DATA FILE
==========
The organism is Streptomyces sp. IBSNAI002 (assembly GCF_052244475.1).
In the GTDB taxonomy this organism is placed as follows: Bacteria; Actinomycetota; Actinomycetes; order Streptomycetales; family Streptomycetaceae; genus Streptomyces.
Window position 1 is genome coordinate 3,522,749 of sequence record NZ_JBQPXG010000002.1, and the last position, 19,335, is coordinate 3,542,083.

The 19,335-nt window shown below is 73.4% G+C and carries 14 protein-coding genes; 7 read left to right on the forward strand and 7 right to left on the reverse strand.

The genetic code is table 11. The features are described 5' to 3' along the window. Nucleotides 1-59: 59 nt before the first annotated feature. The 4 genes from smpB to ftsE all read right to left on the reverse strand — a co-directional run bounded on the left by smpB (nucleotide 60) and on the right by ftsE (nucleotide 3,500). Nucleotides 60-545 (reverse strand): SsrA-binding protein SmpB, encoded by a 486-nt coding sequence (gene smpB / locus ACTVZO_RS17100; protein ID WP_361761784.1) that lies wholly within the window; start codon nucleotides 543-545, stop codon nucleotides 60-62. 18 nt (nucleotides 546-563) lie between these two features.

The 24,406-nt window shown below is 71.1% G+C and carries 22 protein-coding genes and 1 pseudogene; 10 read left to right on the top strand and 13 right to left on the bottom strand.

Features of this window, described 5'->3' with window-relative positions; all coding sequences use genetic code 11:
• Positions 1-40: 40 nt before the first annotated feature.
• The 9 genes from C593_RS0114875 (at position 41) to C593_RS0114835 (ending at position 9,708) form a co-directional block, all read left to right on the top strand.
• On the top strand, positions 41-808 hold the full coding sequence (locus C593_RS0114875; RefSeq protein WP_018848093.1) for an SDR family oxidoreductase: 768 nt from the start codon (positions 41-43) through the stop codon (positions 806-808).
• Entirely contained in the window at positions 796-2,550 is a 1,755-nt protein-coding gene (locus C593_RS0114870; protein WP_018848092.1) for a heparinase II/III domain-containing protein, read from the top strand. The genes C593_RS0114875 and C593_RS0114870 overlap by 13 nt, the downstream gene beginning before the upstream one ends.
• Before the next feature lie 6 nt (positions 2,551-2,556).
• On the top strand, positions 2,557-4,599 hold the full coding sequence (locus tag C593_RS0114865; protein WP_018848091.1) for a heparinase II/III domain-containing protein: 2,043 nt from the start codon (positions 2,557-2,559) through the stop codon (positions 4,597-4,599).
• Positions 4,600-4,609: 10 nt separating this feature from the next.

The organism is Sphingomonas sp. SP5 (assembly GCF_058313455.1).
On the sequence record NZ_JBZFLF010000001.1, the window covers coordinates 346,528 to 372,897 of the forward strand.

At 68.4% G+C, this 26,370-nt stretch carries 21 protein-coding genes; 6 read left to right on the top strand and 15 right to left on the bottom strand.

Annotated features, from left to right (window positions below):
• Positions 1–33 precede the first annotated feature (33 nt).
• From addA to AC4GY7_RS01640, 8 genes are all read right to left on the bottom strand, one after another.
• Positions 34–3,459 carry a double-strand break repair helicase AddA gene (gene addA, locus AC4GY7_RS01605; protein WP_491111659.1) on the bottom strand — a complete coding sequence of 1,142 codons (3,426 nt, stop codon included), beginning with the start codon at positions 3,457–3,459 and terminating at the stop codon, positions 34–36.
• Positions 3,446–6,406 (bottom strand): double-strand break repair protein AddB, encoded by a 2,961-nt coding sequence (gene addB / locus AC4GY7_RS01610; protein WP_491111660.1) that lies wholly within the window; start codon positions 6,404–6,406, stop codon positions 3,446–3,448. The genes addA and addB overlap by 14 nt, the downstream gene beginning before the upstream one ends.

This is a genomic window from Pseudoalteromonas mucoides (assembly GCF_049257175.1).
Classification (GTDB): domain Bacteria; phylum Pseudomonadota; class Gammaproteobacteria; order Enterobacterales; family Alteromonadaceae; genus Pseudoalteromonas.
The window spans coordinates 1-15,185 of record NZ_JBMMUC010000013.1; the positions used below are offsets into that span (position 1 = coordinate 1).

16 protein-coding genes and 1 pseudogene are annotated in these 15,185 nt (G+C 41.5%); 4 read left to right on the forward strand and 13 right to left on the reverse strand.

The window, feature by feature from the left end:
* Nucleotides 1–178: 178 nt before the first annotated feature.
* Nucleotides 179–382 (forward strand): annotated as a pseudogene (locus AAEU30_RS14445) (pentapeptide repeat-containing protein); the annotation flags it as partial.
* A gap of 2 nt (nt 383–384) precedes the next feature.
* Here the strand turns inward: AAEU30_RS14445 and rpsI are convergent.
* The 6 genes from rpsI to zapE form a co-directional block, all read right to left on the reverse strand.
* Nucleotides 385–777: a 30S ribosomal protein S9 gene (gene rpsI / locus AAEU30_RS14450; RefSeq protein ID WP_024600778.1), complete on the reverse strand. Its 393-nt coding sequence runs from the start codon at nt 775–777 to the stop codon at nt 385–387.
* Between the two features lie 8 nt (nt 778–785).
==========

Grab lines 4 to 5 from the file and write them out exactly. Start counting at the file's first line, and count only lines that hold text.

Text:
The 19,335-nt window shown below is 73.4% G+C and carries 14 protein-coding genes; 7 read left to right on the forward strand and 7 right to left on the reverse strand.

The genetic code is table 11. The features are described 5' to 3' along the window. Nucleotides 1-59: 59 nt before the first annotated feature. The 4 genes from smpB to ftsE all read right to left on the reverse strand — a co-directional run bounded on the left by smpB (nucleotide 60) and on the right by ftsE (nucleotide 3,500). Nucleotides 60-545 (reverse strand): SsrA-binding protein SmpB, encoded by a 486-nt coding sequence (gene smpB / locus ACTVZO_RS17100; protein ID WP_361761784.1) that lies wholly within the window; start codon nucleotides 543-545, stop codon nucleotides 60-62. 18 nt (nucleotides 546-563) lie between these two features.